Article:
Skip to main content

Sublimely Oblivious

 


The view as I traverse the sidewalks, paths, roadways I see most people appearing sublimely oblivious.  How? Most appear to disassociate from their present moments. It is seen with or without headsets.  With or without chatter on phones.  With or without chatter on hand held devices,  and so forth.

Yes, those of you covering your ears and minds in the open air. Some have not ever ventured outside to walk or run daily or at all, till a pandemic took away your escape of over-socializing away. Needing external entertainment.

The need to be with groups, clicks  and so forth to feel. To feel something.  That something that is within us. That which is meant to feel deeply alone, to understand oneself.  To understand one's self existence.  We have denied it, until we were recently forced.

And when we were forced,  we appeared walking like drunk sailors wandering the decks of our roadways like ships being pushed in a storm.  But you see we created this uneasiness.

The uneasiness we needed.  It is from n the collective source of our unwillingness to find out and face who we are privately.  No. I'm not saying this as an experience of any particular religion.  I'm not that type.

It's the connection to nature, dust, earth, sky, air and so forth we need to reckon with it individually.  We have to wonder and ask ourselves why we need exterior stimulation.  Which quite often never seems to be enough.  So, we overeat,  oversex, overdrink, etc...

This makes a mess of our lives.  We are never satisfied.  No, I'm not speaking of contentment.  I'm speaking of complacency and the unwillingness to create a healthier life, where progress from within each individual is able to be embraced and applied,  making for a better world for all. We needed and need this private personal time for reflection and hopefully gratefulness. It has been for individual and collective spiritual growth---Jody-Lynn Reicher

Comments

Popular posts from this blog

The Reicher's Official Holiday Letter

  “When it is dark enough, you can see the stars.” ---Ralph Waldo Emerson There are many ways to shed light on seemingly impossible situations or what we would consider obstacles to our daily living. It is not always in our daily intake and output that is the measurement of a human being. It is the grind. Some people struggle with miniscule grinds; while others have bus loads to grind through. Some don’t make it. Few do. Making it, is not, not dying. It’s progressing through even when there appears no light at the end of the tunnel. That there may not even be a twinkle of a star in the nights ahead. And the human that faces that, knowing full well that they can’t change the ending to their earthly story. Yet, they consciously go through the process, has made it. They’ve lived. No matter their age, I believe that, to be one of Life’s truths. As this year has progressed, the pandemic actually blessed us. Yep. Many would not agree with that. But then, they weren’t us. They weren’t our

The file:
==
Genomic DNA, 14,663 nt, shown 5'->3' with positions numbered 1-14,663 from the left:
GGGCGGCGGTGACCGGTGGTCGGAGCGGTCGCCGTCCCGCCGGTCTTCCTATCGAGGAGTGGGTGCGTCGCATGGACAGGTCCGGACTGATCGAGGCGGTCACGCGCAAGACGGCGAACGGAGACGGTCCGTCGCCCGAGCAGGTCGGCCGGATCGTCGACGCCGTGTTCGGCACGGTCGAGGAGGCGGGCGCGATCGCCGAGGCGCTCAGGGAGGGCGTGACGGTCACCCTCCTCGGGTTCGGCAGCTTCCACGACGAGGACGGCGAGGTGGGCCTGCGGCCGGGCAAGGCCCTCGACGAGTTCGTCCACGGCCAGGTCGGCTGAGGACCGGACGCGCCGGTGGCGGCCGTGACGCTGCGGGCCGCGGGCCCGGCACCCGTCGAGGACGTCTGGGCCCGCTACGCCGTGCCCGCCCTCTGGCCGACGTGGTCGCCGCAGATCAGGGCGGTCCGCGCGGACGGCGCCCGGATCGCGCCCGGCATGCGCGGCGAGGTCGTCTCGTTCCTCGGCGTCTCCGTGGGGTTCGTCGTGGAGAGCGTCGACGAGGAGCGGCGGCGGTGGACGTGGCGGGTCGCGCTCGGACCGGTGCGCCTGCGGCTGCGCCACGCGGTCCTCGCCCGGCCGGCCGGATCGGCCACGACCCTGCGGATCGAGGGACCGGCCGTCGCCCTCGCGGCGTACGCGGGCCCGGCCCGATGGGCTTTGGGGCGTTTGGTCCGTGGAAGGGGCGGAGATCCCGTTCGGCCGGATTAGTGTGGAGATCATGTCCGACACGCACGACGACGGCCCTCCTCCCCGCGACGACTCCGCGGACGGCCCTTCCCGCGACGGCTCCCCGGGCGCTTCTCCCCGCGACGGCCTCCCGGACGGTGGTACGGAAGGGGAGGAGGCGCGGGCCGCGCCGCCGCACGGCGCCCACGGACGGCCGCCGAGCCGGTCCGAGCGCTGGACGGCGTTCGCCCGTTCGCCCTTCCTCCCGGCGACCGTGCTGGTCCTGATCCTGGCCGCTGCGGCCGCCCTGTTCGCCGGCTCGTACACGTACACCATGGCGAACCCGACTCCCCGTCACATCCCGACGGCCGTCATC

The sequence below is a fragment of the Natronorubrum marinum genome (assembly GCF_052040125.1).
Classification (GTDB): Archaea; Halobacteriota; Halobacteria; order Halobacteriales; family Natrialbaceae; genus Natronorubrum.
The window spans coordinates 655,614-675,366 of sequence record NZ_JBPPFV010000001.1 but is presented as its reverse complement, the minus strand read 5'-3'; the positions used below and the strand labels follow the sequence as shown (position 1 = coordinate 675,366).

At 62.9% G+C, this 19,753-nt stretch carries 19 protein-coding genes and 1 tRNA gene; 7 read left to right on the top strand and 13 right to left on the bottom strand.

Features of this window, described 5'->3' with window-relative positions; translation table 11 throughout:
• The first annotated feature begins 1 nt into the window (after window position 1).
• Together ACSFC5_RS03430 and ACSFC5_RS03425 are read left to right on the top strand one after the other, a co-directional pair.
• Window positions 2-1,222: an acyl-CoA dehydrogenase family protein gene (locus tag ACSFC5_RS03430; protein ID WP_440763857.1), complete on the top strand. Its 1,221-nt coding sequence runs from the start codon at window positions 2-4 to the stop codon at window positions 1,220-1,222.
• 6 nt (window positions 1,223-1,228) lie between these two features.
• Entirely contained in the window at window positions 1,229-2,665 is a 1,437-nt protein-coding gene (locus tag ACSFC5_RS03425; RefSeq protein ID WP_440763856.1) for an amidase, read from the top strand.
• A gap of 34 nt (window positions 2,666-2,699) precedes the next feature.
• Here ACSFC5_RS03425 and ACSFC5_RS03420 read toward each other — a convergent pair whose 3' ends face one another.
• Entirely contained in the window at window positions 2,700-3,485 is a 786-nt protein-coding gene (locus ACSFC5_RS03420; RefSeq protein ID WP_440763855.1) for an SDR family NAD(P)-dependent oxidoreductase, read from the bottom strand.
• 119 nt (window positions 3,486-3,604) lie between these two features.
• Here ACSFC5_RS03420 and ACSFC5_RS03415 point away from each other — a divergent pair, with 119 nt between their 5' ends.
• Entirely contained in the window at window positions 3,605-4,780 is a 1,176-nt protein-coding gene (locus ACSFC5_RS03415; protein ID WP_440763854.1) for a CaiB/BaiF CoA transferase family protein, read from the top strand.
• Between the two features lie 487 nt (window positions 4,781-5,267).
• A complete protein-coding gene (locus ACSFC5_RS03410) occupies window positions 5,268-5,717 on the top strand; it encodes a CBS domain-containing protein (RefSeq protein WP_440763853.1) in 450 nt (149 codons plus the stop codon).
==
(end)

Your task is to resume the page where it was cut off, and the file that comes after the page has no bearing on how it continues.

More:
To Laconia and Canada Too

 He began, "So, I got this deal..."  Me, "Yeah?" Norman,  "I went up on 23, and saw her. " Me, "Where did you go?" Norman, "Sport Spot on 23 South.  And there she was." Me, "Uh oh."😊 Norman,  "I'm graduating to a BMW.  She was sitting there. 1986, an R80RT. A touring sportster... " Me, "What about the Yamaha, Norm?" Norman, "I'll get a buyer before I have to pick up the R80RT." It was 1987, we'd just had a semi long motorcycle ride up North together for a week. New England that'd be.  Norman was all enthralled about the open road. Married just over three years at the time, and he rediscovered a new love.  Me wary, yet curious.  'Maybe she'll ride easier.  Less bumpy on certain roadways of upstate New York'. Norman even had me considering getting a motorcycle license.  I'd driven nearly every style, engine from small military jeep to tractor trailers...

Completion of Humanness

Completion of Humanness As we arrive to the completion of the first year without Norman, I had decided long before he'd passed that I would continue to do things certain things he liked yet could no longer do. I decided I would not take a day off of fitness.  I would run at least for 500 days in a row. I began that in early 2020.  I'd not be concerned with the distance I'd run. It was the very thing I convinced Norman and the thing that mattered to him, from the very first discussion we had August 11th, 1981, was fitness. I loved that he was a College Boy. He loved that I was a Marine. We tickled each other's soul with such admirations. Later fitness continued as an old discussion from 1994 ...getting outside and to run no matter what. I would say to him, "Run 200 meters, then 400 meters. If it doesn't feel good, stop. Turn around and walk back home and know you did your best. That is all you can ask of yourself." I said this,  knowing he would get dow